For the past 24 years, Solkow has been running the independent clothing store Yacht Squadron together with her own clothing brand Indigo in the V&A Waterfront in Cape Town. While budgeting for the operations of small clothing store with about seven employees may seem straight forward, the difficulty lies in planning the stock mix to keep on thriving in South Africa’s busiest tourist hub.
Like any successful business owner, Solkow spends time planning cash flow. What makes it complicated in a business like hers is that the cash flow forecast is intricately linked to her stock forecasts, which in turn will determine sales. “The whole thing is linked. If you want to sell so much, you’ve got to make sure that you’ve got so much stock. Obviously, those forecasts are based on what you’ve managed to sell in the past.”
Solkow uses a system of continuous planning which she has developed over the years – a set of spreadsheets, including daily sales patterns, which she checks for trends to help her plan and budget. Her strength lies in setting up and maintaining systems and this allows her to manage the shop and the Indigo brand as a “one-man show” and still have time to be involved in the lives of her school-going children.
It also helps that she has learned to keep things simple. Her Indigo brand aims to represent a timeless nautical style of clothing, and therefore remains fairly constant without having to follow the vagaries of high fashion.
She keeps the brand fresh through ideas and samples that she brings back from an annual overseas trip. The design and production of her lines, which are all made locally, are outsourced to a local production house.
Solkow has developed her recipe through years of “hits and misses”. Having worked as a secretary and air hostess in her youth, she was asked by a group of yachting-enthusiast businessmen in the early nineties to start a yacht-themed shop in the Waterfront, which was still largely undeveloped in those days.
The shop started off selling nautical décor but soon their lines of yachting clothes dominated the sales, and Indigo became a nautical fashion brand.
“They just gave me the keys and told me to get on with it,” says Solkow of her years as employee at the business, which she developed virtually on her own. In many ways it was an ideal training ground, she says, because the owners allowed her to experiment and learn with minimal risk to herself.
Solkow saw the business grow to a seven-store chain with a presence as far afield as Johannesburg, but the kind of staying power needed to break through as a national brand proved to be a step too far even for the deep-pocketed owners, and stores were closed once again to concentrate on the thriving Waterfront shop.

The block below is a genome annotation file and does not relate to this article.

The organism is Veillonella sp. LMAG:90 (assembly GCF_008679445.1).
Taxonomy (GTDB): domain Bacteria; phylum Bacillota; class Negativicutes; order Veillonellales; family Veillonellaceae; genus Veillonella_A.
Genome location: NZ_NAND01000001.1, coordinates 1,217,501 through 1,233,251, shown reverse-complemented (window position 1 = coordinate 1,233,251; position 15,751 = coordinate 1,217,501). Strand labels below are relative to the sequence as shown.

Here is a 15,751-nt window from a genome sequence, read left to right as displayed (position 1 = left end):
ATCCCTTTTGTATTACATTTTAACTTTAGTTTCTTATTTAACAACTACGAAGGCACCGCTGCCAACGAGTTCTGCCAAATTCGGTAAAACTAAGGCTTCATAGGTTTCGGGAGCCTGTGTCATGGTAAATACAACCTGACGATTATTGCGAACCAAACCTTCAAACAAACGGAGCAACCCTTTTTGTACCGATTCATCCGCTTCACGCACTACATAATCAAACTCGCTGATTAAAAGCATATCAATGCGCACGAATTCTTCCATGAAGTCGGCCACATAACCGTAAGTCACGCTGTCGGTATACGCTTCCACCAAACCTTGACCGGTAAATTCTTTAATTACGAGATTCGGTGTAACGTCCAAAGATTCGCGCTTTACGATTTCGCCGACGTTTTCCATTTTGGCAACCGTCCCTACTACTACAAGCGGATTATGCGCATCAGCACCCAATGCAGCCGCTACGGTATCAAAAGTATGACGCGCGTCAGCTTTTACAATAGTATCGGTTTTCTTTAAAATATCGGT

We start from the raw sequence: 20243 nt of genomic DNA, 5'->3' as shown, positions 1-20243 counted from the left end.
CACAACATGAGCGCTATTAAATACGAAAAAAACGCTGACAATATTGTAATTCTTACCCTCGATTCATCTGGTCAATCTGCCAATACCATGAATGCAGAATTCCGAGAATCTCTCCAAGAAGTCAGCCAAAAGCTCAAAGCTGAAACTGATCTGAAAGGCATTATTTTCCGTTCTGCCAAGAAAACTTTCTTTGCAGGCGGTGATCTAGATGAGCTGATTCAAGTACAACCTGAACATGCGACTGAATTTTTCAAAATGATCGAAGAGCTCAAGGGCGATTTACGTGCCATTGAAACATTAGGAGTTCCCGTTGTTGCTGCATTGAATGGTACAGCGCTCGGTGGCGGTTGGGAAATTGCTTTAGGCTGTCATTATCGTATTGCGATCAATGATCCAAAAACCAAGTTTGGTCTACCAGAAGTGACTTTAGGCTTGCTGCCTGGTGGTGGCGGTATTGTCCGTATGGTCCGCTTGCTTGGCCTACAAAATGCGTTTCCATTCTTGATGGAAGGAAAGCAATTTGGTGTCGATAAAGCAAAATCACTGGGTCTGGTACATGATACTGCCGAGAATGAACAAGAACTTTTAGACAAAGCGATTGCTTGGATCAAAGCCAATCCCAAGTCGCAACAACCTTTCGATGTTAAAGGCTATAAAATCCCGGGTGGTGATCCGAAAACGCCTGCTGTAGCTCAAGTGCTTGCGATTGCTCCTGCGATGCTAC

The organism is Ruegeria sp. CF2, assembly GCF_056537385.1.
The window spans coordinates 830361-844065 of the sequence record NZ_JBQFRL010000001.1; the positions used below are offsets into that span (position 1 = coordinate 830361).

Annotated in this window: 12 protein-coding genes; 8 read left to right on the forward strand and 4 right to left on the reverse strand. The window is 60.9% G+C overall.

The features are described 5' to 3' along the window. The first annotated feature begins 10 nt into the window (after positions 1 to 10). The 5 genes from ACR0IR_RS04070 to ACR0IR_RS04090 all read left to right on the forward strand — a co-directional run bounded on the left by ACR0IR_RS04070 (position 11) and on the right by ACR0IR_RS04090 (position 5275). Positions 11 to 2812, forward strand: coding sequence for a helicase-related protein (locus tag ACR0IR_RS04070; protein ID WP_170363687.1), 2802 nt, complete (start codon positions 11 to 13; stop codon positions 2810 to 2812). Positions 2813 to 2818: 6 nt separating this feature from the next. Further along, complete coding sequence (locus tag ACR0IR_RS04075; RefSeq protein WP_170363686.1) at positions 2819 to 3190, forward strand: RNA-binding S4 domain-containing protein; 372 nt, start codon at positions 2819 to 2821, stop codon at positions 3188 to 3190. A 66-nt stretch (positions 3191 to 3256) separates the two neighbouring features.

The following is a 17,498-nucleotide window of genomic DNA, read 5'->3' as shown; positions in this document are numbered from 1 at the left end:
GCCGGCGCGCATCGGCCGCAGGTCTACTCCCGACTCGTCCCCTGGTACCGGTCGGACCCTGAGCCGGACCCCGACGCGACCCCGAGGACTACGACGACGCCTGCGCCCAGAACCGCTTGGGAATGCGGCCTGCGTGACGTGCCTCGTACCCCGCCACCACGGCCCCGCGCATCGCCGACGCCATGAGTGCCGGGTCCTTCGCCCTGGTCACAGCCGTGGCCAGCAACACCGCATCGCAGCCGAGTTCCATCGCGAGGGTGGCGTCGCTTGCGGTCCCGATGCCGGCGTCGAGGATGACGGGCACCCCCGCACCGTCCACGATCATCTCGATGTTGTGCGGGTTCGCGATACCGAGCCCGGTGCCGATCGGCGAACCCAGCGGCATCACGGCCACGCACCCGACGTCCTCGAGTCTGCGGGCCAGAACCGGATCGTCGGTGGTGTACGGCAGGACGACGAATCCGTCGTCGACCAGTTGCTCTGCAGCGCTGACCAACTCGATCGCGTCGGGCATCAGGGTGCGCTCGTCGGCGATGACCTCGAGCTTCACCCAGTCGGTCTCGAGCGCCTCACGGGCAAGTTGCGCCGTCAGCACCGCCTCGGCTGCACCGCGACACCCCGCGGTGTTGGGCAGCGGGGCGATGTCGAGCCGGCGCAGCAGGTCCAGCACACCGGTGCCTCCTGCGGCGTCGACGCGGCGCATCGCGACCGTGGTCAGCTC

In 2009, the last of the original investors was retiring, and Solkow, by then a minority shareholder, was given the option of buying the business. It was shortly after the financial crash and the banks wouldn’t consider financing the deal, but risk-financier Business Partners Limited (BUSINESS/PARTNERS) agreed to extend the finance so that Solkow could buy the business that she had developed.
The biggest test for Yacht Squadron was yet to come. With the World Cup soccer tournament in 2010, the Waterfront shops were urged to prepare for a “second Christmas”, and Solkow stocked up for the once-off event.
By the second day of the World Cup, however, she realised that virtually the only thing that the international soccer fans were interested in was regalia in the colours of the competing teams. She urgently set about buying in what she could at that late stage.
The World Cup was followed by “the worst Christmas ever”, says Solkow. All her cash was tied up in unsold stock left over from the World Cup, and Yacht Squadron faced the biggest crisis in its existence. Fortunately, BUSINESS/PARTNERS agreed to provide much-needed working capital by renegotiating the loan, which Solkow will have paid off by next year.
Since the World Cup crunch, Yacht Squadron has once again seen double-digit annual growth. Solkow is starting to sell Indigo branded lines through some independent boutiques and she is testing the waters of online sales.
But for now, she is happy to run just one tight ship through her well-honed method of continuous planning and budgeting.